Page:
Steam’s Potato Sack Part 3

Part three of my trip into Steam’s Potato Sack sees the same formula as the last two. Three games; one I hate, one I like and one that comes in the middle.

Killing Floor
I suppose this might actually be quite a good game, but I hate it. The trouble is that you need to play it with friends and I don’t have any that play this game. You can go on the Internet to find people willing to play with you but I’ve done this kind of thing before, going right back to playing Quake over a 28.8kbps modem back in roughly 1997. You can find people it’s worth playing with, but it’s much more likely you’re going to run into a bunch of idiots instead. I tried to play it on my own and was overwhelmed after about two minutes, and quit. Sorry, but games need to have a decent single player mode so that misanthropists like me can enjoy them. This doesn’t so it goes on my hate list. Tough.

Super Meat Boy
I almost put this game in the “Hate” category, but it’s got just about enough going for it that I put it in “Meh” instead. The story is that you’re Meat Boy and someone called Dr Fetus has captured your girlfriend, Bandage Girl. You have to guide Meat Boy through a series of levels and rescue her. It’s a platformer, and I’m not a huge fan, but there’s quite a lot of skill involved, so it’s more than a simple Mario game where jumping around at random will usually get you quite a long way. If you’re interested in platform games, the Wikipedia article will tell you more. Apparently the game has a rating of over 90% on MetaCritic, so there must be plenty of people who like this kind of thing, but I’m not really one of them. The music’s good though.

Audiosurf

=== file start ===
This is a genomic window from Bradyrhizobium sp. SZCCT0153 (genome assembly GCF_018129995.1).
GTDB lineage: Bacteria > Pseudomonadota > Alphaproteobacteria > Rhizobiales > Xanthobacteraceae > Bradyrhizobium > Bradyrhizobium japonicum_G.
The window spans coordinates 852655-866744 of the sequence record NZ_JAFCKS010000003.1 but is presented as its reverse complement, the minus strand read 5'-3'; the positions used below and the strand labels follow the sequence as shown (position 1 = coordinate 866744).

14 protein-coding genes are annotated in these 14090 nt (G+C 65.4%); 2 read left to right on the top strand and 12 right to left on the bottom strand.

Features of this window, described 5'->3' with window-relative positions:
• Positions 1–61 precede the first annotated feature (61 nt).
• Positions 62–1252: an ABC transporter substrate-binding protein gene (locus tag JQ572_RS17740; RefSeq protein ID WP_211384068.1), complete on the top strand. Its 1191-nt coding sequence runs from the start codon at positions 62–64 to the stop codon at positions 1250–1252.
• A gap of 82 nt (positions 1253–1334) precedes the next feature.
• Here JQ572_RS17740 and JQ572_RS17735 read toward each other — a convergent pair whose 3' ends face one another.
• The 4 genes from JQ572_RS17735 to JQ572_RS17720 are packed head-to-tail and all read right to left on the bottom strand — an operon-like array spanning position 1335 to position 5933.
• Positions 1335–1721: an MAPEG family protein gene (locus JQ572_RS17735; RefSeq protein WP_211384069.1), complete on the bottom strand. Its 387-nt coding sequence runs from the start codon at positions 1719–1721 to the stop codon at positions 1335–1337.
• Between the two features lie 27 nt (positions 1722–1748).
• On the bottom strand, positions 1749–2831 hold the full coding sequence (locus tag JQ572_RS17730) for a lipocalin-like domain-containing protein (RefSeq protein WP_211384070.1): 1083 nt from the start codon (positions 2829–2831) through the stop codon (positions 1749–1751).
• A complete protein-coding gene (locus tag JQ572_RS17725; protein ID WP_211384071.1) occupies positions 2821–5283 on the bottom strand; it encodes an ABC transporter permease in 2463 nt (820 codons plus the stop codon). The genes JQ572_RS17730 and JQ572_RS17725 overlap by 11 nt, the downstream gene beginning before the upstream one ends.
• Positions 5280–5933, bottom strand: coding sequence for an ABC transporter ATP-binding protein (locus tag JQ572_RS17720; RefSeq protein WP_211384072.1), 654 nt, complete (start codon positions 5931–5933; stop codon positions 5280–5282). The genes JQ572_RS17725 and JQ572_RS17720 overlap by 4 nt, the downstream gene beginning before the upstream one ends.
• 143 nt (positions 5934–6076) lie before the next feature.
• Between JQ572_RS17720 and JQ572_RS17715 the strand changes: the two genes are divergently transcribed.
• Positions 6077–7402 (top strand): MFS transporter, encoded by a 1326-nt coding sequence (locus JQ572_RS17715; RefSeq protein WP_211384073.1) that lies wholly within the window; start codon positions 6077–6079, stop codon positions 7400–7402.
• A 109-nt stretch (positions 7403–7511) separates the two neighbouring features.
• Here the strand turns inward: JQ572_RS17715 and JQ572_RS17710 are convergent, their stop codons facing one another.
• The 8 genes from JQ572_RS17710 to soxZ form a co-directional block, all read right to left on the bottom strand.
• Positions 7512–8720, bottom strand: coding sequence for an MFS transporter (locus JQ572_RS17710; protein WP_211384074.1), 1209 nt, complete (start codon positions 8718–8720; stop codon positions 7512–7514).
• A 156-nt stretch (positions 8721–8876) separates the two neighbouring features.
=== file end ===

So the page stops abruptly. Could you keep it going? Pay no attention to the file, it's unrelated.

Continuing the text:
To be honest, this is a pretty dull game with a really good twist, but the twist makes it brilliant. The idea is that you are moving along a road that twists and turns, and bounces up and down, and you have to pick up different coloured blocks to form groups of colour that then count for points. The fun part is that the shape, incline, and length of the road, as well as the location of the blocks, is determined by a music track that you give the game. If you play some kind of thrash metal in the background you’re going to be in for a pretty busy journey, while playing Clannad is likely to produce a largely empty one. When I gave it Yes’ version of Simon and Garfunkel’s America, the road bounced up and down like it was full of potholes. As one final twist, you get to see who else has played on certain tracks, and it’s interesting to see that there are obviously a load of old rockers like me out there because even Yes and King Crimson tracks had been played before. So the idea is really basic, but I can see it being quite fun to play at parties, and it’s a good excuse to bring out some old tracks from the ol’ MP3 collection and hit the road. This is one of the few games in this set I can see myself playing again and again, so it’s got to get a “Like” rating, hasn’t it?

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